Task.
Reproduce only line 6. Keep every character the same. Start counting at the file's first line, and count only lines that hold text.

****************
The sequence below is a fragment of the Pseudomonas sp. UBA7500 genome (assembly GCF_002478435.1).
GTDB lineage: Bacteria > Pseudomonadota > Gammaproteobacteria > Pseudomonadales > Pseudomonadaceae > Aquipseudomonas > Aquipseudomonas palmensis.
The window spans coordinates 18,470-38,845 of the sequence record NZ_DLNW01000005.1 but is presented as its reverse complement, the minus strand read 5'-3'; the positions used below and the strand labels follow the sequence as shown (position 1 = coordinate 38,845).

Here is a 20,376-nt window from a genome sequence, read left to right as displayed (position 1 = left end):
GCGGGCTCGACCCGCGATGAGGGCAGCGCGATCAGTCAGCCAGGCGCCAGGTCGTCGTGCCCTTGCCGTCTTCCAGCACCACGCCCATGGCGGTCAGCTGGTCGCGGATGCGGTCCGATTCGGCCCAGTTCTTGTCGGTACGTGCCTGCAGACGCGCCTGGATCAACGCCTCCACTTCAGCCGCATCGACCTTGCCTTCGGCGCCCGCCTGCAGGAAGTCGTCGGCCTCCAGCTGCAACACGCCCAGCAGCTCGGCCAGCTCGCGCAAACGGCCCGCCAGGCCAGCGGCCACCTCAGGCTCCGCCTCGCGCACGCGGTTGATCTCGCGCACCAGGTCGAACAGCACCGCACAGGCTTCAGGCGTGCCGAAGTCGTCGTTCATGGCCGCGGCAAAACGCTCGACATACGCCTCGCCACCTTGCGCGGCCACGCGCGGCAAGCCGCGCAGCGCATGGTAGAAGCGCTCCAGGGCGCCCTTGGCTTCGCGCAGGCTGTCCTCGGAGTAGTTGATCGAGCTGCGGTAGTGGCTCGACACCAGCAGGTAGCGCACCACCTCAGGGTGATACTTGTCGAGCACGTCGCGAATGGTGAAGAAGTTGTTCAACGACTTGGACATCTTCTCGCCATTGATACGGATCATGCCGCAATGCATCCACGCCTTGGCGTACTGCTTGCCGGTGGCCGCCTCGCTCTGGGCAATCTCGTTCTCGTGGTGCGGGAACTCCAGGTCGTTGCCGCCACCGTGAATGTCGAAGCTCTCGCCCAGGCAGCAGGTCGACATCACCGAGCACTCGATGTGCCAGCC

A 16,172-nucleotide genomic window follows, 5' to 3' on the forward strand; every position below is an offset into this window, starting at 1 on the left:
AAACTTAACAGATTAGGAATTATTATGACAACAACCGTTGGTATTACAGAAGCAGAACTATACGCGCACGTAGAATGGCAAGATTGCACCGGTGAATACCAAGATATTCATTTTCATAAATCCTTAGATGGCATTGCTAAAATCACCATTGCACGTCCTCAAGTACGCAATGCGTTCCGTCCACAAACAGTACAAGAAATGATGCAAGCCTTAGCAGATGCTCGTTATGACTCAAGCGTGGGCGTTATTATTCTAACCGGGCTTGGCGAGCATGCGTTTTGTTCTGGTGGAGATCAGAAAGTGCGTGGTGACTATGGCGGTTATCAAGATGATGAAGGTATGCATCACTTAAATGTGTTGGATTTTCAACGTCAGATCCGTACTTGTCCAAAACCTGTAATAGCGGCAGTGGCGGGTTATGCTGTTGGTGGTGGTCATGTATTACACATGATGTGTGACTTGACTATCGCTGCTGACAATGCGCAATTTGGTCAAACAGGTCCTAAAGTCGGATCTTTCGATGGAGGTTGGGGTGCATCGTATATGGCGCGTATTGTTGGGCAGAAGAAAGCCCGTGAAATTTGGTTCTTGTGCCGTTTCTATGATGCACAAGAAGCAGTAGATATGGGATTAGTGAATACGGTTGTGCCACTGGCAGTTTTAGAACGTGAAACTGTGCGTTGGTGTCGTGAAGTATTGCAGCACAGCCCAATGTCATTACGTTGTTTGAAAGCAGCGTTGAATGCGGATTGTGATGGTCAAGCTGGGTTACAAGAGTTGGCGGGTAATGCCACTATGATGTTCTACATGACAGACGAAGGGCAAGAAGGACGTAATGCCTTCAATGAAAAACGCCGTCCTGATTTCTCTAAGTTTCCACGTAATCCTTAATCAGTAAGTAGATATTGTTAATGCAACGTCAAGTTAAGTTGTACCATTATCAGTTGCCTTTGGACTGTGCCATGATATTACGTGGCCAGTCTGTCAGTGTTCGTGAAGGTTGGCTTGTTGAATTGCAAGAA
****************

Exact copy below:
A 16,172-nucleotide genomic window follows, 5' to 3' on the forward strand; every position below is an offset into this window, starting at 1 on the left: